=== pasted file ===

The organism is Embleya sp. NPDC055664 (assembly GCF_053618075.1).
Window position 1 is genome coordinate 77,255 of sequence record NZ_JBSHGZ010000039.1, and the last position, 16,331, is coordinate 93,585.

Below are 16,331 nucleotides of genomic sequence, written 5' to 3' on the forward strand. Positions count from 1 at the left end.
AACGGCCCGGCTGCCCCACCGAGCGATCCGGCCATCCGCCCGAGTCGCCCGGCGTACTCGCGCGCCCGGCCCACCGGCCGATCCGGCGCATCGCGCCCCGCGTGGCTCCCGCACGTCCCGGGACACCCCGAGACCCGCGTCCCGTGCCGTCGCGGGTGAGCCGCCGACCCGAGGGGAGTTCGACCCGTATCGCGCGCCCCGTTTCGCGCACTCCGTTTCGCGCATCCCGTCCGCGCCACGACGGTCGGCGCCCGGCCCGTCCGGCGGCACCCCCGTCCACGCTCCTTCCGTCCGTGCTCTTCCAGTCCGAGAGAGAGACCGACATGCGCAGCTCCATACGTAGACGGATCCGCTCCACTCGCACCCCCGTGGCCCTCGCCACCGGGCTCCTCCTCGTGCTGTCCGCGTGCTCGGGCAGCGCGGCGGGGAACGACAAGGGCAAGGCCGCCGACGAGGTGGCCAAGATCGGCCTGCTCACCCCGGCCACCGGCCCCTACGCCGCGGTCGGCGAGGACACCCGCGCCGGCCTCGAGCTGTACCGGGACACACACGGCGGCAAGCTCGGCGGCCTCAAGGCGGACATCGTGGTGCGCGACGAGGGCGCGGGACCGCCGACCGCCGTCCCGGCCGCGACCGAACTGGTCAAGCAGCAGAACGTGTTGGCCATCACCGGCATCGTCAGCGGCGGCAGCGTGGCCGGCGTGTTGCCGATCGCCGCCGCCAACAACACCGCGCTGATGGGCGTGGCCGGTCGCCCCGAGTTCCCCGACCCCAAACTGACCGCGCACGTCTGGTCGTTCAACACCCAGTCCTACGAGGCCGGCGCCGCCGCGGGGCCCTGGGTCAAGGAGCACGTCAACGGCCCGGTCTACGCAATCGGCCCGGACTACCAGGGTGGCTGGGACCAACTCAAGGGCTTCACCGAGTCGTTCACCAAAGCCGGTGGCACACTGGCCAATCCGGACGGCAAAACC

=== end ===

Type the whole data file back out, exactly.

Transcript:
The organism is Embleya sp. NPDC055664 (assembly GCF_053618075.1).
Window position 1 is genome coordinate 77,255 of sequence record NZ_JBSHGZ010000039.1, and the last position, 16,331, is coordinate 93,585.

Below are 16,331 nucleotides of genomic sequence, written 5' to 3' on the forward strand. Positions count from 1 at the left end.
AACGGCCCGGCTGCCCCACCGAGCGATCCGGCCATCCGCCCGAGTCGCCCGGCGTACTCGCGCGCCCGGCCCACCGGCCGATCCGGCGCATCGCGCCCCGCGTGGCTCCCGCACGTCCCGGGACACCCCGAGACCCGCGTCCCGTGCCGTCGCGGGTGAGCCGCCGACCCGAGGGGAGTTCGACCCGTATCGCGCGCCCCGTTTCGCGCACTCCGTTTCGCGCATCCCGTCCGCGCCACGACGGTCGGCGCCCGGCCCGTCCGGCGGCACCCCCGTCCACGCTCCTTCCGTCCGTGCTCTTCCAGTCCGAGAGAGAGACCGACATGCGCAGCTCCATACGTAGACGGATCCGCTCCACTCGCACCCCCGTGGCCCTCGCCACCGGGCTCCTCCTCGTGCTGTCCGCGTGCTCGGGCAGCGCGGCGGGGAACGACAAGGGCAAGGCCGCCGACGAGGTGGCCAAGATCGGCCTGCTCACCCCGGCCACCGGCCCCTACGCCGCGGTCGGCGAGGACACCCGCGCCGGCCTCGAGCTGTACCGGGACACACACGGCGGCAAGCTCGGCGGCCTCAAGGCGGACATCGTGGTGCGCGACGAGGGCGCGGGACCGCCGACCGCCGTCCCGGCCGCGACCGAACTGGTCAAGCAGCAGAACGTGTTGGCCATCACCGGCATCGTCAGCGGCGGCAGCGTGGCCGGCGTGTTGCCGATCGCCGCCGCCAACAACACCGCGCTGATGGGCGTGGCCGGTCGCCCCGAGTTCCCCGACCCCAAACTGACCGCGCACGTCTGGTCGTTCAACACCCAGTCCTACGAGGCCGGCGCCGCCGCGGGGCCCTGGGTCAAGGAGCACGTCAACGGCCCGGTCTACGCAATCGGCCCGGACTACCAGGGTGGCTGGGACCAACTCAAGGGCTTCACCGAGTCGTTCACCAAAGCCGGTGGCACACTGGCCAATCCGGACGGCAAAACC